The story of Mozart’s Requiem is both fascinating and intriguing. In the last months of Mozart’s life, the composer was perhaps as inspirationally active as he had ever been, (two operas recently completed) despite his declining health. Yet the composition of the Requiem was something which weighed heavily on his mind and spirit and haunted him greatly. As he wrote in a letter to his father in 1787:
“as death when we come to consider it closely, is the true goal of our existence, I have formed during the past few years such close relations with this best and truest friend of mankind, that his image is not only no longer terrifying to me, but is indeed very soothing and consoling! And I thank my God for graciously granting me the opportunity of learning that death is the key that unlocks the door to our true happiness. I never lie down at night without reflecting—young as I am—I may not live to see another day.” Read more
The various myths which have surrounded the Requiem were largely spread by his biographers after his death and were fanciful. Those who have seen Peter Shaffer’s play Amadeus—later made into the box office hit film—know well the fictional notion that the composer Salieri was the mysterious stranger who visited Mozart and paid him to write the Requiem for an ‘anonymous patron’. The real truth is just as chilling. The stranger in grey was, in fact, the steward of a Viennese aristocrat, Count Franz von Walsegg-Stuppach, a wealthy amateur musician who was accustomed to hiring professional musicians to perform in his home. He also liked to commission works secretly (copying the instrumental parts in his own hand) and then asking the players to guess who the composer was. The Count was commissioning Mozart to write the Requiem so he could pass it off as his own!
Mozart’s mysterious visitor undoubtedly had an adverse effect on his health, seeing this request as an omen of his own death. However, Mozart could not ignore the stage payments on offer to him as he was, by all accounts, considerably in debt. Already exhausted from writing two operas La Clemenza di Tito and Die Zauberflöte—both in production at the time—he had little energy left for the Requiem, and he died without completing the work.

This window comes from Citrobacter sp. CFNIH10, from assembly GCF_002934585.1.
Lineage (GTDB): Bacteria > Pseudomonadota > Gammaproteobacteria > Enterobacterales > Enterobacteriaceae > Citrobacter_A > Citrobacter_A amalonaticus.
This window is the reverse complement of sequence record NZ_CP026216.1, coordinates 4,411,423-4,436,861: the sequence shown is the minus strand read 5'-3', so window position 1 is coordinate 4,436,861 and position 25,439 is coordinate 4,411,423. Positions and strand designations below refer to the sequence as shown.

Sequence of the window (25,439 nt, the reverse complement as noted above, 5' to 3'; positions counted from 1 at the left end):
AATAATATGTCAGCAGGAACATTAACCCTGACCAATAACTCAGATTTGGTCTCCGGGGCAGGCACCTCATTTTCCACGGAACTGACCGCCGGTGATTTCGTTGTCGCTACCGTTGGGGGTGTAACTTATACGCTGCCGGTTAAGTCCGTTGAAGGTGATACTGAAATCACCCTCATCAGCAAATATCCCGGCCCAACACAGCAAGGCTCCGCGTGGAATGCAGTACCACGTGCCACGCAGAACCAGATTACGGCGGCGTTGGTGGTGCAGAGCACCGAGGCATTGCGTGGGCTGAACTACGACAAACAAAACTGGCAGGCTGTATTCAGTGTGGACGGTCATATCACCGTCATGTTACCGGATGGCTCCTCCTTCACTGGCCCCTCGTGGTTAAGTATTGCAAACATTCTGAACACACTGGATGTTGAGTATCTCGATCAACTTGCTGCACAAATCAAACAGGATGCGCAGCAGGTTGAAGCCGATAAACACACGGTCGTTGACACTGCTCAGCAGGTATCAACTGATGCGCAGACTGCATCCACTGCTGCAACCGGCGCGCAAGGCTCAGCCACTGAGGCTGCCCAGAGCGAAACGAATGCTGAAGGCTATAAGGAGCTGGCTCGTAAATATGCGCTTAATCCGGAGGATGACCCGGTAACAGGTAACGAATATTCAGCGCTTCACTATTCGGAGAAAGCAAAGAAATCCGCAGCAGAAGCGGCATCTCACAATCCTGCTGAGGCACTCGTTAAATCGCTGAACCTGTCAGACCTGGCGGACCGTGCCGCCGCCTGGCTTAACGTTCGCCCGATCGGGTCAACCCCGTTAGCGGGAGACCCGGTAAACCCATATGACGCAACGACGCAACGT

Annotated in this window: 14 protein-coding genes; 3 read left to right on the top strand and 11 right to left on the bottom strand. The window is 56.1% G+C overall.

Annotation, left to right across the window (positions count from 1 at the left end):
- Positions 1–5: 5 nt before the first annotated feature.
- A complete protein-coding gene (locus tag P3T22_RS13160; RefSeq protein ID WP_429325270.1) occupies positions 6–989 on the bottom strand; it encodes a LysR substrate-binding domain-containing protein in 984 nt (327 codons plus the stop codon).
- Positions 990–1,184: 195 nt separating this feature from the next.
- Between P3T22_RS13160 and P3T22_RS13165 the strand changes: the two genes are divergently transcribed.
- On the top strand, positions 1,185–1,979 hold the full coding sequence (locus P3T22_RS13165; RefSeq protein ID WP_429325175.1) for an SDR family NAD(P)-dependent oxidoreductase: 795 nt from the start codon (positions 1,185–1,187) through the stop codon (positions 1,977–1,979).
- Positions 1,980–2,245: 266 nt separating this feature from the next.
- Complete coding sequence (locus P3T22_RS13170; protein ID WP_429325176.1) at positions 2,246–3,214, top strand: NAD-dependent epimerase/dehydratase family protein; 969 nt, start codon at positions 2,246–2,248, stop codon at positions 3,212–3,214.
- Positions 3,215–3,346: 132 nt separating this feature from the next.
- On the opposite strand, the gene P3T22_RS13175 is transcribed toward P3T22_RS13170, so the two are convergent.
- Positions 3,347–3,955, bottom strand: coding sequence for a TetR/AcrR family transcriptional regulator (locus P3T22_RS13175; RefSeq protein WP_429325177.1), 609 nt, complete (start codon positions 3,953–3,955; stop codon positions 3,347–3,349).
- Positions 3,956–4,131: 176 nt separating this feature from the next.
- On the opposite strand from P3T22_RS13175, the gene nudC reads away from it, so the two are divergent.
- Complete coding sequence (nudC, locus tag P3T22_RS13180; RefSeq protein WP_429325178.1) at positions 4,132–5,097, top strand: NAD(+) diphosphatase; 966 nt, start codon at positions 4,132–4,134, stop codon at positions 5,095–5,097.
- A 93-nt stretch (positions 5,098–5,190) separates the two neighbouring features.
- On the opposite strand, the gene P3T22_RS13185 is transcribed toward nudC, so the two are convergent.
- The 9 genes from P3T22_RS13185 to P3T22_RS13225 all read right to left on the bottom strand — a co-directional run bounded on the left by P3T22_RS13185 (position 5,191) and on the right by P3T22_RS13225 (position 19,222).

After Mozart’s death, his widow Constanza was confronted with a dilemma. In order to be paid the other half of the commissioning fee, she had to deliver a completed score, and being also in serious financial hardship following the death of her husband, she searched for someone to complete the work for her. Mozart had only finished the vocal parts and continuo from the Introit to the Offertory, and the Lacrimosa ended after just eight bars. She finally persuaded Mozart’s 25-year-old pupil, Franz Xaver Süssmayr to complete and score the Requiem. Süssmayr knew Mozart well and had been with him during the creative process—his handwriting was also very similar to Mozart’s. In fact, it may well be that Süssmayr wrote down from dictation many of Mozart’s ideas for the work. Süssmayr was certainly not a composer of Mozart’s ability or genius, but he was skilled enough for the job to be done well. Apparently, Count Franz was delighted with the result, which suited his devious purposes admirably!
The work might not exist today if it were not for the fact that Constanza broke the terms of the agreement and had the entire score copied out for her own safekeeping, in addition to the copy that was delivered to the Count. She also arranged a public benefit performance of the work which further frustrated the Count’s plans.
In fact, the popularity of Mozart’s Requiem today is owed to the considerable and skilled efforts of Süssmayr. It is for this reason that our recording is true to this version of the work. Others have tried to reconstruct the work from Mozart’s original sketches, but in my opinion, none has succeeded as well as Süssmayr. Indeed, the Benedictus is arguably one of the finest movements, and surely one of which even Mozart would have been proud.
It is true that the Süssmayr completion does suffer from some over-scoring at times, especially in the trombone writing during choruses, but with judicious ‘thinning out’ the clarity of the music can shine through luminously and one is easily convinced that we are listening to a work by Mozart.
Süssmayr claimed that his work (apart from the Sanctus and Agnus Dei) was entirely based on Mozart’s own sketches and plans. There is no reason to doubt this, although some claim that the movements that Süssmayr composed do not have the idiomatically Mozartian lines and that they possess flaws in musical style and grammar that are foreign to Mozart’s idiom.
The Sanctus received some criticism in terms of orchestration, and the fact that the Hosanna is a truncated fugue rather than something more fully-blown. Also, the fact that Süssmayr brought back the Hosanna fugue in a different key at the end of the Benedictus came in for criticism. However, balance this with the sublime vocal writing for the soloists in the Benedictus and the ingenious way in which he has completed the Lacrimosa—more effectively than other versions—and we see that Süssmayr did indeed do a fine job. Were it not for him, a potentially great work would have been lost, probably for ever.
Malcolm Archer, 2017